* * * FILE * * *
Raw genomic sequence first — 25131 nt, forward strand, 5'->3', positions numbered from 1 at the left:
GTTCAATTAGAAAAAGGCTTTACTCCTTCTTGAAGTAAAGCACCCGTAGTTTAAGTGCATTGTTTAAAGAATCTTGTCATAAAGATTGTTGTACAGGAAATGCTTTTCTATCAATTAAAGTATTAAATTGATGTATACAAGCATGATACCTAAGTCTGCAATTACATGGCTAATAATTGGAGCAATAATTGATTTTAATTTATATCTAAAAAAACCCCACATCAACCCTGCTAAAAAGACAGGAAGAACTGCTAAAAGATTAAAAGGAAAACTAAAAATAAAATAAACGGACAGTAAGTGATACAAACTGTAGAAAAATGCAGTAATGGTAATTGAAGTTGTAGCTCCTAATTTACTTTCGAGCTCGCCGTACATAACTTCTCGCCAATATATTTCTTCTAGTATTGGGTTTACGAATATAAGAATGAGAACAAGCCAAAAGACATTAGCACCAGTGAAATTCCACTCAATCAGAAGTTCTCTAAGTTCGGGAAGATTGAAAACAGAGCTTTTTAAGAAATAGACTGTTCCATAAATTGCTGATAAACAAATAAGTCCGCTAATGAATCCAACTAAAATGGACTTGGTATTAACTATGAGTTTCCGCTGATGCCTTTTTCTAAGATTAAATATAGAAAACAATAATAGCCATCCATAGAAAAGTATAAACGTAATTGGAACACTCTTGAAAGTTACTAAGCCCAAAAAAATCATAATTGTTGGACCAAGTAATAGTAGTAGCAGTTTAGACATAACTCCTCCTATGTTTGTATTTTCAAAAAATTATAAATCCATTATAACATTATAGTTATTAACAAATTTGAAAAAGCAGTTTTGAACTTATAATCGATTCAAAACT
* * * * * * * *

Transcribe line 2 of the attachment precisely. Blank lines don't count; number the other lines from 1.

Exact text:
GTTCAATTAGAAAAAGGCTTTACTCCTTCTTGAAGTAAAGCACCCGTAGTTTAAGTGCATTGTTTAAAGAATCTTGTCATAAAGATTGTTGTACAGGAAATGCTTTTCTATCAATTAAAGTATTAAATTGATGTATACAAGCATGATACCTAAGTCTGCAATTACATGGCTAATAATTGGAGCAATAATTGATTTTAATTTATATCTAAAAAAACCCCACATCAACCCTGCTAAAAAGACAGGAAGAACTGCTAAAAGATTAAAAGGAAAACTAAAAATAAAATAAACGGACAGTAAGTGATACAAACTGTAGAAAAATGCAGTAATGGTAATTGAAGTTGTAGCTCCTAATTTACTTTCGAGCTCGCCGTACATAACTTCTCGCCAATATATTTCTTCTAGTATTGGGTTTACGAATATAAGAATGAGAACAAGCCAAAAGACATTAGCACCAGTGAAATTCCACTCAATCAGAAGTTCTCTAAGTTCGGGAAGATTGAAAACAGAGCTTTTTAAGAAATAGACTGTTCCATAAATTGCTGATAAACAAATAAGTCCGCTAATGAATCCAACTAAAATGGACTTGGTATTAACTATGAGTTTCCGCTGATGCCTTTTTCTAAGATTAAATATAGAAAACAATAATAGCCATCCATAGAAAAGTATAAACGTAATTGGAACACTCTTGAAAGTTACTAAGCCCAAAAAAATCATAATTGTTGGACCAAGTAATAGTAGTAGCAGTTTAGACATAACTCCTCCTATGTTTGTATTTTCAAAAAATTATAAATCCATTATAACATTATAGTTATTAACAAATTTGAAAAAGCAGTTTTGAACTTATAATCGATTCAAAACT